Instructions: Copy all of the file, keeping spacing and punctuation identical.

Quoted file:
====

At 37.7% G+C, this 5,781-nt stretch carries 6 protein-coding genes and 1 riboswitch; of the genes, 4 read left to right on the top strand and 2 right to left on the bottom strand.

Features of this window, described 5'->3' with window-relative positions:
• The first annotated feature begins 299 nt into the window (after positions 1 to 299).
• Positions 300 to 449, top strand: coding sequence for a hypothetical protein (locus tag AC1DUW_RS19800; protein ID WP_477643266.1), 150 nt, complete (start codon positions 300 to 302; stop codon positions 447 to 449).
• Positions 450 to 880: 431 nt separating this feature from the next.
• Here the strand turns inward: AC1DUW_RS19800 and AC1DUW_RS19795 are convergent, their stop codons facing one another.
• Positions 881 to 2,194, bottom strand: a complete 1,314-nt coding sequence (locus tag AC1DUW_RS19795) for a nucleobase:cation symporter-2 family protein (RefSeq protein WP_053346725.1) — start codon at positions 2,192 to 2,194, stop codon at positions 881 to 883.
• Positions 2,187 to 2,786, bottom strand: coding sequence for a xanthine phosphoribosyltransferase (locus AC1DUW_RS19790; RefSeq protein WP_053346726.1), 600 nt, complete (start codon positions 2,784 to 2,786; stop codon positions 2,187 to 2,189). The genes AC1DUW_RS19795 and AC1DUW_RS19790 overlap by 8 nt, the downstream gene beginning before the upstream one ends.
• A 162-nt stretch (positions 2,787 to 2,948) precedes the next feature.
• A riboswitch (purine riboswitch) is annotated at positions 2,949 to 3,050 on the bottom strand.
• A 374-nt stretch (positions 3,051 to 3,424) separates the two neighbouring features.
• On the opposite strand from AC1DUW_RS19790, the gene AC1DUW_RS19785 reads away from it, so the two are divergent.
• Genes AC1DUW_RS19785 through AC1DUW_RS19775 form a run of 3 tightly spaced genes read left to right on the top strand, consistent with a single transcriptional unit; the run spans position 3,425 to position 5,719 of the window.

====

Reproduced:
At 37.7% G+C, this 5,781-nt stretch carries 6 protein-coding genes and 1 riboswitch; of the genes, 4 read left to right on the top strand and 2 right to left on the bottom strand.

Features of this window, described 5'->3' with window-relative positions:
• The first annotated feature begins 299 nt into the window (after positions 1 to 299).
• Positions 300 to 449, top strand: coding sequence for a hypothetical protein (locus tag AC1DUW_RS19800; protein ID WP_477643266.1), 150 nt, complete (start codon positions 300 to 302; stop codon positions 447 to 449).
• Positions 450 to 880: 431 nt separating this feature from the next.
• Here the strand turns inward: AC1DUW_RS19800 and AC1DUW_RS19795 are convergent, their stop codons facing one another.
• Positions 881 to 2,194, bottom strand: a complete 1,314-nt coding sequence (locus tag AC1DUW_RS19795) for a nucleobase:cation symporter-2 family protein (RefSeq protein WP_053346725.1) — start codon at positions 2,192 to 2,194, stop codon at positions 881 to 883.
• Positions 2,187 to 2,786, bottom strand: coding sequence for a xanthine phosphoribosyltransferase (locus AC1DUW_RS19790; RefSeq protein WP_053346726.1), 600 nt, complete (start codon positions 2,784 to 2,786; stop codon positions 2,187 to 2,189). The genes AC1DUW_RS19795 and AC1DUW_RS19790 overlap by 8 nt, the downstream gene beginning before the upstream one ends.
• A 162-nt stretch (positions 2,787 to 2,948) precedes the next feature.
• A riboswitch (purine riboswitch) is annotated at positions 2,949 to 3,050 on the bottom strand.
• A 374-nt stretch (positions 3,051 to 3,424) separates the two neighbouring features.
• On the opposite strand from AC1DUW_RS19790, the gene AC1DUW_RS19785 reads away from it, so the two are divergent.
• Genes AC1DUW_RS19785 through AC1DUW_RS19775 form a run of 3 tightly spaced genes read left to right on the top strand, consistent with a single transcriptional unit; the run spans position 3,425 to position 5,719 of the window.